EU tech security hard to gauge
For many, the European Union appears to be lagging behind. As if to focus the minds of European delegates as they traveled to Munich, the MSC's report — issued a week ahead of the conference — included a graphic illustrating the aggressive increase in US spending on AI: From $13 billion in 2017 to $43 billion in 2018 (€11.5 billion - €38 billion), evidence of what the MSC called an "AI spring."
But Patryk Pawlak, coordinator of cyber-related projects at the European Union Institute for Security Studies (EUISS), doesn't think this is a good measure.
"The numbers game can be very misleading," he told DW. "The only reason why we think the EU is lagging behind is because the EU data is very difficult to aggregate between the member states." On top of this, the stats often don't show investments into creating what Pawlak called "the right environment": Human capabilities, preparing socio-economic conditions, and working through the ethical considerations.
Still, even if you do play the numbers game, Pawlak is optimistic: He pointed out that a European Commission memo released in December showed the EU was planning to invest some €20 billion per year into AI over the next decade. This is still only about half as much as the US spend, but it is nevertheless a massive boost.
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"Can we do better? Of course, but I can't say the EU is lagging behind," Kaljurand agreed.
The European election threat
The biggest imminent target in the EU is obvious: The parliamentary elections in May, which presents what Pawlak calls "a pretty low-hanging fruit" for anyone interested in interfering in either the politics of member states or the EU itself.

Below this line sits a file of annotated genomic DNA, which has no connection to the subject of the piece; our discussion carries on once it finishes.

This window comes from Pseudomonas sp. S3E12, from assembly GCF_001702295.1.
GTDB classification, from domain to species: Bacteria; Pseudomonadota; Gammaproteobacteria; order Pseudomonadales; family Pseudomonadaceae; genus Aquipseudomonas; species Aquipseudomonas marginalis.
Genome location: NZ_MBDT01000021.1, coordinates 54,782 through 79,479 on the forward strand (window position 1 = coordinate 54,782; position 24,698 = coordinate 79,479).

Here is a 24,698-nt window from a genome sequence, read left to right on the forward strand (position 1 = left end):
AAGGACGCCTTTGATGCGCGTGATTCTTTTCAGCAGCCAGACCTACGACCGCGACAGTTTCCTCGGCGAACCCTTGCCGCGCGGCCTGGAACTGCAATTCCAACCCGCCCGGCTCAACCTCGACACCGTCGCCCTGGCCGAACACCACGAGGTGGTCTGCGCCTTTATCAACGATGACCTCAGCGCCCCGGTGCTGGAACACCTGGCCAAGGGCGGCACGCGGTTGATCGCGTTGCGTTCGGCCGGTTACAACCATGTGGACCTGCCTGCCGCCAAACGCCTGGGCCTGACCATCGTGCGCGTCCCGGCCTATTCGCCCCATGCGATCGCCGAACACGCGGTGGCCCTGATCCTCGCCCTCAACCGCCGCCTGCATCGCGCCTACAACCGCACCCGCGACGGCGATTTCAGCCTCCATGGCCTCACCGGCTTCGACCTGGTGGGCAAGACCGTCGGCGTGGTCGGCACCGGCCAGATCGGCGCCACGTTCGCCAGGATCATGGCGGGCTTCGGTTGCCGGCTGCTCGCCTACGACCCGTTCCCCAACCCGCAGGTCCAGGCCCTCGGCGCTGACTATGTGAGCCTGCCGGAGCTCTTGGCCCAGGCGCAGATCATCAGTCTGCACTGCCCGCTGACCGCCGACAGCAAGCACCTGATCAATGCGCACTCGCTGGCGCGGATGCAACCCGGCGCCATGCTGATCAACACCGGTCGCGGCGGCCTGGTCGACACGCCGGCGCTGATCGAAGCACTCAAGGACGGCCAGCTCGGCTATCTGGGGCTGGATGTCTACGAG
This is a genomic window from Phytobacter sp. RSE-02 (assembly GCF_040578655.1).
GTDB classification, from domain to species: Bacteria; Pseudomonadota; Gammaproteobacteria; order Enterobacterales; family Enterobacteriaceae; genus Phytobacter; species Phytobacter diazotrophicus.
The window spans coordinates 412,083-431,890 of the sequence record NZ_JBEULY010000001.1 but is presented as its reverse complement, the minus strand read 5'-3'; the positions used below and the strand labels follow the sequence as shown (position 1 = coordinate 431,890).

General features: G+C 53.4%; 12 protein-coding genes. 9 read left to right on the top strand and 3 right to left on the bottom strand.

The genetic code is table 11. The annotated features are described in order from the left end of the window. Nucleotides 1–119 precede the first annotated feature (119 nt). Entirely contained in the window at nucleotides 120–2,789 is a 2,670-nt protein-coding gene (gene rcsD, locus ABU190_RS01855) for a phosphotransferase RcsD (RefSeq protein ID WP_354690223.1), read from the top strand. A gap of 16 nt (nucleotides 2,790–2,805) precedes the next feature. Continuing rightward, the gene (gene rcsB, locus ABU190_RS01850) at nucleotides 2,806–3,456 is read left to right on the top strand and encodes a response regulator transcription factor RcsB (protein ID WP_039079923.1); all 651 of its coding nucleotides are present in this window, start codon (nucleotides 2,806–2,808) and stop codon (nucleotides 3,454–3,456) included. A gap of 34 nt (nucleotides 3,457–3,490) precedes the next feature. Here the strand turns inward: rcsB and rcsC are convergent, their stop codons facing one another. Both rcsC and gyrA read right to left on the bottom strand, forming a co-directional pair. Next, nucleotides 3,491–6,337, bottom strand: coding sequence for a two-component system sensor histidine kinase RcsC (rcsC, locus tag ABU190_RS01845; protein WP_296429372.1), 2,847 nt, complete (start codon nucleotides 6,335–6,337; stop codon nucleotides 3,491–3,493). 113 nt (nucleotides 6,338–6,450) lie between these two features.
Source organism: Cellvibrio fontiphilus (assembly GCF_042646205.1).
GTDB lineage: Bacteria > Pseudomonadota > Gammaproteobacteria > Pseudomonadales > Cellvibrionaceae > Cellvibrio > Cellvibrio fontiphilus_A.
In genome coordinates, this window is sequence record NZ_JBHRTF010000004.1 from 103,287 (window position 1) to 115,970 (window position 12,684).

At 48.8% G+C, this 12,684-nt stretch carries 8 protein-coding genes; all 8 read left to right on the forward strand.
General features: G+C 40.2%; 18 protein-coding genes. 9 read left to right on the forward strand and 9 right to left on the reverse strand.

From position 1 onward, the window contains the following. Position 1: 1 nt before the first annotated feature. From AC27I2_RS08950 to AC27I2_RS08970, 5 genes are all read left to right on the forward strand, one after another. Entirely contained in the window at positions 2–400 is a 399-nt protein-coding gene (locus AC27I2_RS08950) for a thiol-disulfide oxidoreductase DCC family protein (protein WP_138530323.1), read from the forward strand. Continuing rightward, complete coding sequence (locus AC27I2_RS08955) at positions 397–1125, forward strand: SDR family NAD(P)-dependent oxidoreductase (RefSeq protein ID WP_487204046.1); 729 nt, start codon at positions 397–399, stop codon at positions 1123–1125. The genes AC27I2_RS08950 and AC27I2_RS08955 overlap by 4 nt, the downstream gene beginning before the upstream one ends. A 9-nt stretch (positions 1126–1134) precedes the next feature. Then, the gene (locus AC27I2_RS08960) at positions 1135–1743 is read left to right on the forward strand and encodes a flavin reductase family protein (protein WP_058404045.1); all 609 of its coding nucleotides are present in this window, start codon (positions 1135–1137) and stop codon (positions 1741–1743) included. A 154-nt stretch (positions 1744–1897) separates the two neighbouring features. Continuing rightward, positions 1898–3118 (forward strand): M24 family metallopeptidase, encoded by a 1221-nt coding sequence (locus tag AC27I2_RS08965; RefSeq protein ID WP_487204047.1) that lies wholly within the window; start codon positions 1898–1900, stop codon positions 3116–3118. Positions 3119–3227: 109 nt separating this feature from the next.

"The resources that potential aggressors have are much more than we can devote on the European side to protect our infrastructures and democratic systems," he told DW. Alarmingly, he also warned that voter apathy about the EU could actually be a source of weakness: The generally low turnout makes it easier to influence the outcome.
But the threat is real. "We've seen in the past that there's a very close link between disinformation campaigns and online campaigns against specific candidates, that are very much linked to cyberoperations, hacking, trying to get access to the servers of political parties or individual politicians," he said. The stolen information could then be used to compromise certain candidates.
Könen agreed. "There's still a lot to do," he said. "But we're definitely better prepared than we were four years ago. We have learned a lot from events in the US and France, and the EU has moved to protect the elections — not only the elections themselves, but how the results are generated."
"I think everyone's expecting one big thing to happen, something we can put a finger on," said Pawlak. "But what is really dangerous is the attacks we will see on staffers or politicians who are maybe not front-page politicians, but who could potentially provide access to the whole system by clicking links or opening attachments they shouldn't."
In other words, the insidious nature of cyberattacks means that most people won't even be aware of them — until, that is, the systems they have relied on without thinking suddenly stop.